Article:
DIY Hairspray Recipe – Victorian Rose Bandoline

DIY Hairspray Recipe - Victorian Rose Bandoline

I was surprised when I found Victorian recipes for hairspray! 😀 In Victorian times, hairspray was called bandoline which was used to set curls. Victorian hairspray was made with quince seeds, gum arabic or gum tragacanth. Here I tried a Victorian recipe for ‘Rose Bandoline’ made with gum arabic and rosewater.

Homemade Hairspray, With Gum Arabic, Rosewater


  • 1 tsp gum arabic
  • 1 tsp water
  • 1 tbsp rosewater

Heat gum arabic and water in a water bath, then let it stand overnight at room temperature (till the gum arabic is dissolved completely). Add rosewater, and the rose bandoline is ready for use. Rose bandoline can be stored in the fridge for some days, but it doesn’t keep very long.


Setting Curls with Rose Bandoline

Braid Waves, DIY Hair Spray

I made braid waves to test the DIY hair spray: On the right, I sprayed the hair with Victorian rose bandoline before braiding my hair, on the left, the hair is just sprayed with water. This is how my hair looked after it’s dried.

Braid Waves after Brushing
Braid waves after brushing
Braid Waves - the next morning
Braid waves – the next morning

As the pictures show, Victorian rose bandoline doesn’t make curls last longer.


Rose Bandoline as Hair Spray

Even if it doesn’t help to set curls, as hairspray Victorian rose bandoline works just as well as commercial hairsprays: It gives the hair medium hold – and you can easily adjust the recipe: just use more or less gum arabic for a strong or flexible hold hairspray. Rose bandoline doesn’t contain harmful chemicals, and because of the rosewater it smells wonderful of roses.

To use rose bandoline as hairspray, pin the hair in place and spray rose bandoline onto the hair. As soon as it’s dried, it gives the hair the desired hold and you can remove the bobby pins.

13 thoughts on “DIY Hairspray Recipe – Victorian Rose Bandoline

  1. Ooooo weeeee, I have unruly, curly hair and I hate using hair spray so most of the time I look like a walking mop. I so have to give this a try. It really looks like it calms the curls down too. Thanks so much Lina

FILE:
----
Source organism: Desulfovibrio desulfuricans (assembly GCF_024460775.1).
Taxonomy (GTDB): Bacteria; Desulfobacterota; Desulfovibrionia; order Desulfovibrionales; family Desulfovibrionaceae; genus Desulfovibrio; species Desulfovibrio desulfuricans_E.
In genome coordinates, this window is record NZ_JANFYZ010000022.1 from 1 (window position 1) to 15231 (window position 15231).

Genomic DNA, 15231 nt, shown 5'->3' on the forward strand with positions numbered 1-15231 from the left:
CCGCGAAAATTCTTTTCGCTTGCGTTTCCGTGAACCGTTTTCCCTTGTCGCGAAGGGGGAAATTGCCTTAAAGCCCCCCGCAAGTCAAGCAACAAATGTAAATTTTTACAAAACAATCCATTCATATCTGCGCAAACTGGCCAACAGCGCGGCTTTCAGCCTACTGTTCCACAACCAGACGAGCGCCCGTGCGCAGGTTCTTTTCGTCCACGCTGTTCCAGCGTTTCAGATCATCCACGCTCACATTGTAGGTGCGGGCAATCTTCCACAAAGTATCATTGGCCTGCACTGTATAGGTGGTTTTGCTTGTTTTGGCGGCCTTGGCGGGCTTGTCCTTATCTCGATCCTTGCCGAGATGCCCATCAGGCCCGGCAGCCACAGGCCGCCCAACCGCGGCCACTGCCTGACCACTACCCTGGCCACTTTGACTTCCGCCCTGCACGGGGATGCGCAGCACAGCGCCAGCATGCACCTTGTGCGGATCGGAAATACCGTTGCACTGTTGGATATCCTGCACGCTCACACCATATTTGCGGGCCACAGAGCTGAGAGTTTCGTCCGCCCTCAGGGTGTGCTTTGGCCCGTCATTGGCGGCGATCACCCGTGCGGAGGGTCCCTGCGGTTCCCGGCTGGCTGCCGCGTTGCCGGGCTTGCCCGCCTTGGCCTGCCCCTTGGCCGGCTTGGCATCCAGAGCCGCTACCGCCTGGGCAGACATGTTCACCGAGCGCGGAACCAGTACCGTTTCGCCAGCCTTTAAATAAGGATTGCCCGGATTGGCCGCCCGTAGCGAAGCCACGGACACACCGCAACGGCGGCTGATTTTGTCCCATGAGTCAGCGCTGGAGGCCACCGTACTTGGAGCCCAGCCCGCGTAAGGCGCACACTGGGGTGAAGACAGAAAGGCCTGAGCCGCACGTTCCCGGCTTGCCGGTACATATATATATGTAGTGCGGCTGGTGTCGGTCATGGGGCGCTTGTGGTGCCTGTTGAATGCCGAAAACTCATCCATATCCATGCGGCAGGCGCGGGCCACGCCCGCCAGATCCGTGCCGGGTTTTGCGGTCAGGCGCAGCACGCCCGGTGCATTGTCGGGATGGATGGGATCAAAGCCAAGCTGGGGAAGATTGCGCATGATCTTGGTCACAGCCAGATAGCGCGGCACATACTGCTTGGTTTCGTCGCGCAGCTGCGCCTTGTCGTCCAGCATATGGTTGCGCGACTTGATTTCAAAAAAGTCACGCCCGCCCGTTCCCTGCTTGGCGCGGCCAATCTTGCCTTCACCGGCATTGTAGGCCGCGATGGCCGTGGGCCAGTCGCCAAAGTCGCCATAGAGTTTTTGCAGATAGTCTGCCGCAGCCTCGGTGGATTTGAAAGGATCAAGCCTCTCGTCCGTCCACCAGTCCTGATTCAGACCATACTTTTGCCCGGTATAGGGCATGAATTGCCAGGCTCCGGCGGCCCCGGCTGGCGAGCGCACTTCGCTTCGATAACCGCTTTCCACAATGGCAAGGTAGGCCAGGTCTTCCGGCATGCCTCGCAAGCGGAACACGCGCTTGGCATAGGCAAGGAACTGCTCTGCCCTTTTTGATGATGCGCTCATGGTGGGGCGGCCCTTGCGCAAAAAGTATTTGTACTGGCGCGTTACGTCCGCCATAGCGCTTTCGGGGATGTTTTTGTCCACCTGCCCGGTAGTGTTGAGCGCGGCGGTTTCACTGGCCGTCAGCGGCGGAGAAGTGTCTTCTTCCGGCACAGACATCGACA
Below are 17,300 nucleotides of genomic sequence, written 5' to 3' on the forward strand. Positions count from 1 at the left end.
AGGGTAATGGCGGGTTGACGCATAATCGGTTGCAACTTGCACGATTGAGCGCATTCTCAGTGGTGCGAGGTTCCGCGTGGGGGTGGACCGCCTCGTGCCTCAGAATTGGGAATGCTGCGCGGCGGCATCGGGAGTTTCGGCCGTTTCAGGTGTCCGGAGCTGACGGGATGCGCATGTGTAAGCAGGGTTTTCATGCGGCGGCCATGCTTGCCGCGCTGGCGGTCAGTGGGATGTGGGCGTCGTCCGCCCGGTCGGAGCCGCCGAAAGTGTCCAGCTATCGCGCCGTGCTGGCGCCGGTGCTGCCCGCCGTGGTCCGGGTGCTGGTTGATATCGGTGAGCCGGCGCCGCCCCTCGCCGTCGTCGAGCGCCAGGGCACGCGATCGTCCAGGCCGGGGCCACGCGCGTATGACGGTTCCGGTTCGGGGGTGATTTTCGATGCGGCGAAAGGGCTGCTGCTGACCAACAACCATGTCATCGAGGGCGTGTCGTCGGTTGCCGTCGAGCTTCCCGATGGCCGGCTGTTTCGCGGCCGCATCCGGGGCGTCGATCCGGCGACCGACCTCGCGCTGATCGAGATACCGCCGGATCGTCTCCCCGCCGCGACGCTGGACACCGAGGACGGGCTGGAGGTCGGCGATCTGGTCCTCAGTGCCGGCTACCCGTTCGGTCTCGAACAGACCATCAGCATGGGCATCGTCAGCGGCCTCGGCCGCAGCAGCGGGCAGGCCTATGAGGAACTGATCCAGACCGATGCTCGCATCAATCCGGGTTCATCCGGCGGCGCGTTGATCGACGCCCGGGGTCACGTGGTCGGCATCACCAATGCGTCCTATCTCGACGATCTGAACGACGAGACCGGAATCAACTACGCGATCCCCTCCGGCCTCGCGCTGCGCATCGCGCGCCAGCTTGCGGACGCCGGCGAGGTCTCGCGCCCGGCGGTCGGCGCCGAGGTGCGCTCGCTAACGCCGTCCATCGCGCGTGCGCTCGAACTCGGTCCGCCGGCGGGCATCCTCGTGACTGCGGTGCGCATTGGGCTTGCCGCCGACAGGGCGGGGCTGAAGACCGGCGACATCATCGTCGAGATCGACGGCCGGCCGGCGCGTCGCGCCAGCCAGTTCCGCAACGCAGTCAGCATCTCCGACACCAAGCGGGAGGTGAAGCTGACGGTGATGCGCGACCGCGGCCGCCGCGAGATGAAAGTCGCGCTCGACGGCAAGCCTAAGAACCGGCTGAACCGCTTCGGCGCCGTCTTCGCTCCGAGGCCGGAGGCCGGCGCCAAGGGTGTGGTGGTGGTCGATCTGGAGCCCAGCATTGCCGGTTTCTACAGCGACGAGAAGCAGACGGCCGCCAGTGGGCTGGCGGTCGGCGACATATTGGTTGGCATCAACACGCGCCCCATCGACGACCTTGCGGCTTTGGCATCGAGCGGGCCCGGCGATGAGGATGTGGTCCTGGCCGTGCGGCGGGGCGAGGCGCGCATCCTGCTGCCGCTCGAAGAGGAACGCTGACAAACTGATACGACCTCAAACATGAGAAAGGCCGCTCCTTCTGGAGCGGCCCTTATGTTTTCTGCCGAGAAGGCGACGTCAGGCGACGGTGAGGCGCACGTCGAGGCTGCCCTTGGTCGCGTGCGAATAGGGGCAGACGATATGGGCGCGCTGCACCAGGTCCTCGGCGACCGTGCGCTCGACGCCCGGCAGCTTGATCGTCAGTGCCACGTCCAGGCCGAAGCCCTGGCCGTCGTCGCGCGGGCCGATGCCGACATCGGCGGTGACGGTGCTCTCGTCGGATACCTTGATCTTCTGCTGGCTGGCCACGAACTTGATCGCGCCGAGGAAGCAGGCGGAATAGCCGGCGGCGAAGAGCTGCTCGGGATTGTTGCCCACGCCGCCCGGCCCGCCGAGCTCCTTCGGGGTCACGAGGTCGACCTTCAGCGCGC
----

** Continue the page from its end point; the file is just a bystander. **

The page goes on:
1. I’d love to have curly hair! 😀 I’d hoped that the rose bandoline would help the waves last longer. But it didn’t work! 😉

  2. So fun to read your posts. I find the history of cosmetics fascinating, yet I had never thought about it until reading your blog. Great stuff. I like Michelle have long thick wavy hair that I tend to keep controlled in a knot of some sort. This recipe would be fun to put on my hair before pinning it to see the curls.

  3. This is so interesting! I’ve never thought of making my own hair spray. Thanks for sharing with SYC.

  4. I teach a small historical, Victorian and (lately) a Edwardian class at Carton Plantation in town.
    It used to be just a few things, like how to darn or how we kept cool in southern summers to having a full on class about fashion, food, household work and now cosmetics. As far as the bandoline, do not use a spray bottle foremost, also do have your hair done in a style wether, up and curled or if you leave it down braid it, once you have your hair braided then take a small sponge and sponge on the bandoline, do the same if you are doing a simple updo. If you are doing ringlet curls, once you take the hair out of your rags or heated curlers dampen your fingers with the bandoline and shape the ringlets. If you do this daily ( as most women did) it is vital that one must brush, then comb, then brush then comb to get out the gun Arabic as it is more of a application glue than a actual liquid. Of course a through hair wash once every week or as often as you can does help. Men could also use this however most who need it used a pomade or wax and spirit concoction.

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